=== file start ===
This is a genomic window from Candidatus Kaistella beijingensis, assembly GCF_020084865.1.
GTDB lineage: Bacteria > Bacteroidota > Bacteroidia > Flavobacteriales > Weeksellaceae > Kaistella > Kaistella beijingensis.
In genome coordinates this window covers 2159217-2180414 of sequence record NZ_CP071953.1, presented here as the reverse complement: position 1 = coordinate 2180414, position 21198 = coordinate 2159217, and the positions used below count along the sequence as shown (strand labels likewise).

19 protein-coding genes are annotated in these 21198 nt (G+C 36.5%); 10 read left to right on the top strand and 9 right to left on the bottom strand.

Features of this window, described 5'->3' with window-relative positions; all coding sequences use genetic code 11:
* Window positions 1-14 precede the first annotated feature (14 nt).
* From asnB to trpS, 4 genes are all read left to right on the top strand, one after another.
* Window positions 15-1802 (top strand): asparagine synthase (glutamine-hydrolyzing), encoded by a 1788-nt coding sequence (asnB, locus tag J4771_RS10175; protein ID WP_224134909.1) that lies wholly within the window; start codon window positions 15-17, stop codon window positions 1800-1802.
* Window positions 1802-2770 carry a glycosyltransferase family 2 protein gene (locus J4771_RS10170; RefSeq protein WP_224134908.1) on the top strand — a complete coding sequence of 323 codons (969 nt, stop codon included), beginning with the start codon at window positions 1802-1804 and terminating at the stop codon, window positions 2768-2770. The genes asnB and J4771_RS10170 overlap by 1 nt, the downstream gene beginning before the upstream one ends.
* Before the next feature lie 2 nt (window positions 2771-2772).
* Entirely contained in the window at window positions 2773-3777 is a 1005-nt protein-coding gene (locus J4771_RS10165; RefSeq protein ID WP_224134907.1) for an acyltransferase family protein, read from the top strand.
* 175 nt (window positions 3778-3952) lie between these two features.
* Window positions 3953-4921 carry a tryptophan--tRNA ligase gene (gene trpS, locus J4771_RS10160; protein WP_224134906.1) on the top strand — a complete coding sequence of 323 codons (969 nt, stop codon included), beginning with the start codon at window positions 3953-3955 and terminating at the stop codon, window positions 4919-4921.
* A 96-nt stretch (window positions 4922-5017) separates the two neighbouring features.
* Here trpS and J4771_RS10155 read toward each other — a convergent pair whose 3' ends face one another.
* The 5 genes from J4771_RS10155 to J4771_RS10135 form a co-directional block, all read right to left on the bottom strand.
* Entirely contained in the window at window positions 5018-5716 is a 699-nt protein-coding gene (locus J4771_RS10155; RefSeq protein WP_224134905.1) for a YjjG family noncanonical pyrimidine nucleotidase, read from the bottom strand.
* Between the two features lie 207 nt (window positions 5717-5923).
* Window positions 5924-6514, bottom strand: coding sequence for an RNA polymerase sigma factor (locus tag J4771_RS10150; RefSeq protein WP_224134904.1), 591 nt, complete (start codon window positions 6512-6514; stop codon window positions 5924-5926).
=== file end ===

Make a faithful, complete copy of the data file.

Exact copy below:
This is a genomic window from Candidatus Kaistella beijingensis, assembly GCF_020084865.1.
GTDB lineage: Bacteria > Bacteroidota > Bacteroidia > Flavobacteriales > Weeksellaceae > Kaistella > Kaistella beijingensis.
In genome coordinates this window covers 2159217-2180414 of sequence record NZ_CP071953.1, presented here as the reverse complement: position 1 = coordinate 2180414, position 21198 = coordinate 2159217, and the positions used below count along the sequence as shown (strand labels likewise).

19 protein-coding genes are annotated in these 21198 nt (G+C 36.5%); 10 read left to right on the top strand and 9 right to left on the bottom strand.

Features of this window, described 5'->3' with window-relative positions; all coding sequences use genetic code 11:
* Window positions 1-14 precede the first annotated feature (14 nt).
* From asnB to trpS, 4 genes are all read left to right on the top strand, one after another.
* Window positions 15-1802 (top strand): asparagine synthase (glutamine-hydrolyzing), encoded by a 1788-nt coding sequence (asnB, locus tag J4771_RS10175; protein ID WP_224134909.1) that lies wholly within the window; start codon window positions 15-17, stop codon window positions 1800-1802.
* Window positions 1802-2770 carry a glycosyltransferase family 2 protein gene (locus J4771_RS10170; RefSeq protein WP_224134908.1) on the top strand — a complete coding sequence of 323 codons (969 nt, stop codon included), beginning with the start codon at window positions 1802-1804 and terminating at the stop codon, window positions 2768-2770. The genes asnB and J4771_RS10170 overlap by 1 nt, the downstream gene beginning before the upstream one ends.
* Before the next feature lie 2 nt (window positions 2771-2772).
* Entirely contained in the window at window positions 2773-3777 is a 1005-nt protein-coding gene (locus J4771_RS10165; RefSeq protein ID WP_224134907.1) for an acyltransferase family protein, read from the top strand.
* 175 nt (window positions 3778-3952) lie between these two features.
* Window positions 3953-4921 carry a tryptophan--tRNA ligase gene (gene trpS, locus J4771_RS10160; protein WP_224134906.1) on the top strand — a complete coding sequence of 323 codons (969 nt, stop codon included), beginning with the start codon at window positions 3953-3955 and terminating at the stop codon, window positions 4919-4921.
* A 96-nt stretch (window positions 4922-5017) separates the two neighbouring features.
* Here trpS and J4771_RS10155 read toward each other — a convergent pair whose 3' ends face one another.
* The 5 genes from J4771_RS10155 to J4771_RS10135 form a co-directional block, all read right to left on the bottom strand.
* Entirely contained in the window at window positions 5018-5716 is a 699-nt protein-coding gene (locus J4771_RS10155; RefSeq protein WP_224134905.1) for a YjjG family noncanonical pyrimidine nucleotidase, read from the bottom strand.
* Between the two features lie 207 nt (window positions 5717-5923).
* Window positions 5924-6514, bottom strand: coding sequence for an RNA polymerase sigma factor (locus tag J4771_RS10150; RefSeq protein WP_224134904.1), 591 nt, complete (start codon window positions 6512-6514; stop codon window positions 5924-5926).